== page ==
A Tesla driver is suing the carmaker in a proposed class action lawsuit for phantom braking.
The EV owner said the issues turn a "safety feature into a frightening and dangerous nightmare."
Earlier this year, the NHTSA said it was investigating Tesla over reports of unexpected braking.
A Tesla owner is suing the electric vehicle maker in a proposed class action lawsuit, alleging his Model 3 brakes "randomly and unexpectedly."
Jose Alvarez Toledo filed the lawsuit in federal court in the Northern District of California on Friday, Reuters first reported. The lawsuit accuses Tesla of hiding safety concerns related to its Autopilot system, violating warranties, and "unjustly" profiting off its Autopilot driver assist feature.
Though the lawsuit requires approval to obtain class action status, the filing claims "hundreds of thousands" of Tesla drivers could join the suit.
A Tesla spokesperson did not respond to a request for comment from Insider ahead of publication.
"Many Tesla owners have reported significant, unexpected slow-downs and stops due to the false engagement of their Class Vehicle's braking systems, even though no objects were nearby," the complaint reads. "When the Sudden Unintended Braking Defect Occurs, they turn what is supposed to be a safety feature into a frightening and dangerous nightmare."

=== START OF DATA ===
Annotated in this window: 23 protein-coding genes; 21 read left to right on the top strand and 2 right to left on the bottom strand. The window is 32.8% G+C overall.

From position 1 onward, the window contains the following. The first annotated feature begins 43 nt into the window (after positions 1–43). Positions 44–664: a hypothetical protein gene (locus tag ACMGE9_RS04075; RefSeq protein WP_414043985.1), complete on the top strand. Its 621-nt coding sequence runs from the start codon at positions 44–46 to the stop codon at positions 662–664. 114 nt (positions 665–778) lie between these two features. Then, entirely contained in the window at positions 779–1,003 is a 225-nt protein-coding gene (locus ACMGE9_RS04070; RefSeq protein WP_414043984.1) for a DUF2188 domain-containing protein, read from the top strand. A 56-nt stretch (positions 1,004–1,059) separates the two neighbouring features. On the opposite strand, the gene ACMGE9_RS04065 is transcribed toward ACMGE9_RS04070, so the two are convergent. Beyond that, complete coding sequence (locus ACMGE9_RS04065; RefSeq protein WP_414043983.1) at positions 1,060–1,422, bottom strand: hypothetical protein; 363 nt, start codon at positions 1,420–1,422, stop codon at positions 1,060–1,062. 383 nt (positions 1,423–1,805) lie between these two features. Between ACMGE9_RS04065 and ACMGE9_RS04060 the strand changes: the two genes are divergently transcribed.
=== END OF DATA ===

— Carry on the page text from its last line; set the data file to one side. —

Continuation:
Tesla has received complaints related to Sudden Unintended Braking — also known as phantom braking — in the past.
In June, the National Highway Traffic Safety Administration (NHTSA) said it received over 750 complaints from Tesla owners who said their vehicles were braking for no reason. At the time, the agency said it was in the process of investigating some 416,000 Model 3 and Model Y vehicles.
According to the report, phantom braking incidents typically occurred when they had switched on cruise control or Autopilot, a system that automatically accelerates, brakes, and steers on highways.
Last year, Tesla was forced to roll back a version of its Full Self-Driving software over reports of phantom braking. But, The Washington Post reported in February that the issue had only appeared to worsen as the number of complaints nearly tripled in a matter of months.
Alvarez Toledo is seeking damages for expenses to repair the vehicles, a refund for the cost of Autopilot features, as well as compensation for the diminished value of the car.
Tesla is not the only automaker to face reports of phantom braking. Earlier this year, the NHTSA revealed it was investigating about 1.7 million Honda cars over complaints that the company's Collision Mitigation Braking System was causing vehicles to brake unexpectedly.
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